There is also a close relationship between RWTES and 22 Squadron, nominally an RAF outfit but operated as a Joint Helicopter Command operational evaluation unit based at RAF Benson, Oxfordshire. At the highest level, it is RWTES’s responsibility to ensure new equipment delivers on manufacturers’ promises and that it is safe to operate and suitable for task, before 22 Squadron develops operational capability and tactics. Both units also work with new weapons systems and other kit and cooperate to address issues or requirements arising on the front line.
The UK’s requirement for a new medium helicopter to replace the Puma, Bell 212 and 412, and Dauphin is a major piece of work for both squadrons. “Whenever possible we’ll form a combined test team so we can all get on the aircraft at the same time. That way, 22 Squadron can be gathering thoughts on its tactical use while we gather our data. We tend to look at specification compliance, safety in role and, most importantly, fitness for purpose – can it do what we want and do it well,” Knowles says.
“A major RWTES’s focus at all times is to avoid compromising fitness for purpose to achieve a better safety outcome. A weapons system becomes very safe if you never fire it, but if it’s not going to be effective when you do, then it’s useless. At the point where you are firing missiles the situation has become very serious and you need the missile to hit and we need to ensure the safety perspective will not cause it to miss.
“It is also our job to ensure we don’t trade performance to meet time and budget constraints. They are easier to focus on because they have defined limits and we need to ensure performance isn’t compromised so the wrong thing enters service.”
Late in April, RWTES’s primary trials revolved around AH-64E, Crowsnest, Wildcat, the UK’s forthcoming batch of so-called H-47(ER) Chinooks, and the new medium helicopter requirement. The Wildcat focus is around the Future Anti-Surface Guided Weapon (Heavy) (FASGW(H)) integration rather than the helicopter itself, as Knowles explains: “We’ve done lots of work to clear the Martlet [FASGW(Light)] missile system into service and now we’re working to bring the weapon’s heavy version, Sea Venom, up to speed. We’re also doing a lot on the new medium helicopter, currently all theoretical, defining requirements and how we’ll test them.
“The ambition is to make the program an exemplar of the efficiency made possible through starting the test and evaluation program early. We want to know if, through analysis and an early look at the platform, we can deliver the platform to the front line with initial clearances to begin training on day one. Then, before they have finished training for day operations, say, can we have the helicopter cleared for night flying.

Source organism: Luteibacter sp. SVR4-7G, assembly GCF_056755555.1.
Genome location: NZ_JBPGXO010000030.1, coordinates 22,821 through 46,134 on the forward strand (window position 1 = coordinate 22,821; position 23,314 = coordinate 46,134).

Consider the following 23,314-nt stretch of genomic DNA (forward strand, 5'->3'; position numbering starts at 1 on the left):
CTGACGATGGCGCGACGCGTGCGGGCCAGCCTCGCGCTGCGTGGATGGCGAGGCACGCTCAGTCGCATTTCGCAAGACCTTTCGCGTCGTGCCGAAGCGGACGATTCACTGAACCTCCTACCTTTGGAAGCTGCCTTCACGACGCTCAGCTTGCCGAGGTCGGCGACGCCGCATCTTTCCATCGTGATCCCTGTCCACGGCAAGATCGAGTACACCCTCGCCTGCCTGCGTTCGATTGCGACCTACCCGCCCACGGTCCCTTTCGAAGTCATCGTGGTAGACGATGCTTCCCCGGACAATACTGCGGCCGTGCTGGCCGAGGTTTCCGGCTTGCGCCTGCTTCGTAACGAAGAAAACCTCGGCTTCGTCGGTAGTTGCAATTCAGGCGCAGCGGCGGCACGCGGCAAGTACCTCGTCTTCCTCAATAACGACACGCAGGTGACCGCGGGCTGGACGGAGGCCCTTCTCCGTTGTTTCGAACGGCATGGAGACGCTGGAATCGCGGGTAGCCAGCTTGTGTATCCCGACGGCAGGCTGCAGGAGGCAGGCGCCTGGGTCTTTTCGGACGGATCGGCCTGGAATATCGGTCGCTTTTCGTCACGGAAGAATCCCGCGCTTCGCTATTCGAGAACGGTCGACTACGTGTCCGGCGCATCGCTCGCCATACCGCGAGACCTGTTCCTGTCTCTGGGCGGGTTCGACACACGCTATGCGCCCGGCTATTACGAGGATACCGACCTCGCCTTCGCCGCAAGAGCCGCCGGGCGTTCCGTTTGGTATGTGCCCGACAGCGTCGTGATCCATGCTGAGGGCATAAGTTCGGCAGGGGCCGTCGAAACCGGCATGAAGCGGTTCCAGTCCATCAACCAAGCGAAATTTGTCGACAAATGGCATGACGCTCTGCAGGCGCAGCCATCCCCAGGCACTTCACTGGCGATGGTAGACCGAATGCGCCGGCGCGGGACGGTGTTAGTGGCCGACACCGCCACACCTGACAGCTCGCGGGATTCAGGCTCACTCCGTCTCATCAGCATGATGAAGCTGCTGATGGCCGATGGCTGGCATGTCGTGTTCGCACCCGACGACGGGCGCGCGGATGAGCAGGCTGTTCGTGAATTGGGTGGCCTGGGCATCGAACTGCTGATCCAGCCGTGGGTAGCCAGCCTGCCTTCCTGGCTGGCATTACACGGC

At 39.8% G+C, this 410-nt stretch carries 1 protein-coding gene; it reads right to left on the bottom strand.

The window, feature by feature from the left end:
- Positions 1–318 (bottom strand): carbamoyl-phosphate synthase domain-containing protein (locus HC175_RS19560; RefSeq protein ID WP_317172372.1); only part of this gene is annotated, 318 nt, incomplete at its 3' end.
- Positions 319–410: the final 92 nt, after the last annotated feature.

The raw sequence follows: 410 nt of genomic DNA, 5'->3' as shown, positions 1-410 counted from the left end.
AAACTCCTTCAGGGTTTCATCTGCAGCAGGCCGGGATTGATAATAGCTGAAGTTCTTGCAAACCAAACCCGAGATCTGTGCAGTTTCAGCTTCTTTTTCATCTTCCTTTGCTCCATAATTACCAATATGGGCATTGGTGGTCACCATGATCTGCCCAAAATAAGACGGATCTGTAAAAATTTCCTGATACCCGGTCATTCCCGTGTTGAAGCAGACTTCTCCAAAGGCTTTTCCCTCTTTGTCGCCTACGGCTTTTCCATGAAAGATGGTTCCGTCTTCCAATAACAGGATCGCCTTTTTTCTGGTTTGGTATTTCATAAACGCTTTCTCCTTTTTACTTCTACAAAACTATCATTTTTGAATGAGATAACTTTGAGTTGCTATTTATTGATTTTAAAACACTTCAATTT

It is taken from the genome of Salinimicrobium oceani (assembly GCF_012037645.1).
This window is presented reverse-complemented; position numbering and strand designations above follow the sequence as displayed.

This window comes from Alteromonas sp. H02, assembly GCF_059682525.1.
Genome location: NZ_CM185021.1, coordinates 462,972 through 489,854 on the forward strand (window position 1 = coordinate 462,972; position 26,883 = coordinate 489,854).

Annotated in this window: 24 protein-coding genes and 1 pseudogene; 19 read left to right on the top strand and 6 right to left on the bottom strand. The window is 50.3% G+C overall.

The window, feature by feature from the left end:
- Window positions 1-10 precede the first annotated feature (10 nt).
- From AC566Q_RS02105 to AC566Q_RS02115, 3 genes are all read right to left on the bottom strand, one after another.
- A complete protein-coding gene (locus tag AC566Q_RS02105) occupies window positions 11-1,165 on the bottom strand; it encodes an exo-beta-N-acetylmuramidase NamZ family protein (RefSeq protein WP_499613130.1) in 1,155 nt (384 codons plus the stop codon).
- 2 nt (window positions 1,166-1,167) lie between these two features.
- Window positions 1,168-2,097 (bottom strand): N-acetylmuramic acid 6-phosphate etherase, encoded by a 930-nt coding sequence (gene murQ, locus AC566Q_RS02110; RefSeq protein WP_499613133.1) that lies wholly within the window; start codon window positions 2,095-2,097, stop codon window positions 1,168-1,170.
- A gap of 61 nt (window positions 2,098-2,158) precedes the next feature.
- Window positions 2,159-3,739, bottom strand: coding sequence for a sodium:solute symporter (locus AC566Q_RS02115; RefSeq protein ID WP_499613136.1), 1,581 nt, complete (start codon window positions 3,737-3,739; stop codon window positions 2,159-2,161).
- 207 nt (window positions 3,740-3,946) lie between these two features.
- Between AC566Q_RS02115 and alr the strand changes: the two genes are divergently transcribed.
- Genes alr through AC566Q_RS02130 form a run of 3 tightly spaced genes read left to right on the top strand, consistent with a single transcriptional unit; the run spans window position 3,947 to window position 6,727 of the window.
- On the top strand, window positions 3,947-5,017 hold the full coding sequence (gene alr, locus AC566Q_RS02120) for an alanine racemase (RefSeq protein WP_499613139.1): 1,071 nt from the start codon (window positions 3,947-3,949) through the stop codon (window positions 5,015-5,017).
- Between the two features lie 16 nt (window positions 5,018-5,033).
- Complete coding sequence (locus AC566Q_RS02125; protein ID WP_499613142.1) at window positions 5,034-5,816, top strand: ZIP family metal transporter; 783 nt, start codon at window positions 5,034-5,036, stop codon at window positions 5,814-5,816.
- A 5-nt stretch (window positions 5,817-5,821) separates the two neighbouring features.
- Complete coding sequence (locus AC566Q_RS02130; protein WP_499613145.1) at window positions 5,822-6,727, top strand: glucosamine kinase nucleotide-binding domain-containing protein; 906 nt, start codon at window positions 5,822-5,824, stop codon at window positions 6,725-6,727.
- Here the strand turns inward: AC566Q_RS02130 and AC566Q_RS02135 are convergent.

“And there is always some Chinook business. Chinook Mk 5 is ensuring everything possible on the Mk 6 is available on the Mk 5, and then we have the Chinook Enhanced Range, which is akin to the US Army’s MH-47G.
“We had people in the USA in late April and early May working on that program. The geographic disposition of RWTES personnel is often to the four winds… one day in April we had Crowsnest trials at Boscombe Down, people at RAF Shawbury doing Juno simulator assessment, a team at RNAS Culdrose doing another simulator assessment, more people with Leonardo at Yeovil, flying FASGW(H) Wildcat trials and the folk in the US.”
The scope of RWTES’s work is extraordinary in its geographical spread and extent, since it covers 20 marks of operational helicopter. In the process, it works closely with QinetiQ, dipping into the deep expertise of the company’s civilian subject matter experts under the Air Test and Evaluation Centre (ATEC) construct between QinetiQ and the MoD. The arrangement also sees civilian flight test engineers embedded in RWTES, in test teams alongside their military colleagues.
Flight test engineers play a vital part in the data collection process during trials but are not, in all cases, able to fly with the helicopter. “It depends on the aircraft and what’s required from the test,” Knowles continues.
“On AH-64E, for example, much of our work is around the UK-specific defensive aids suite. We use test cards and the aircraft cockpit voice and the aircraft’s organic flight data recorders, so we can normally get video of the cockpit screens and voice recordings for interpretation without fitting flight test instrumentation. But we will fit sensors to gather additional data if we need to.
“Generally, they’ll talk to a laptop and, if we’re testing an aircraft with a cabin, we’ll have a flight test engineer helping monitor and manage the trial in real time. In some cases, we’ll share the data live with the ground or a ship as well.”
Considering the squadron’s output compared to its small size, Knowles says: “We are the fulcrum of rotary wing capability in the UK, but sometimes people just don’t see us. We’re the guardians of seven Cat A programs, that’s programs worth more than £0.5 billion – we directly contribute to them achieving their milestones.”
Consider Carrier Strike Group 21, for example. It delivered Operation Fortis, HMS Queen Elizabeth’s debut operational deployment with F-35, into the Mediterranean, Indian Ocean and on into the Pacific.
“Without RWTES,” Knowles concludes, “Merlin Mk 2 wouldn’t have been on board delivering anti-submarine warfare capability. Merlin Mk 4 would not have been embarked for troop and cargo movement.
“Wildcat would not have been available for surface protection and search and it would not have been armed with Martlet, and the Crowsnest Merlin radar capability would not have been present so it can operate alongside the F-35. There is no UK expeditionary capability without RWTES.”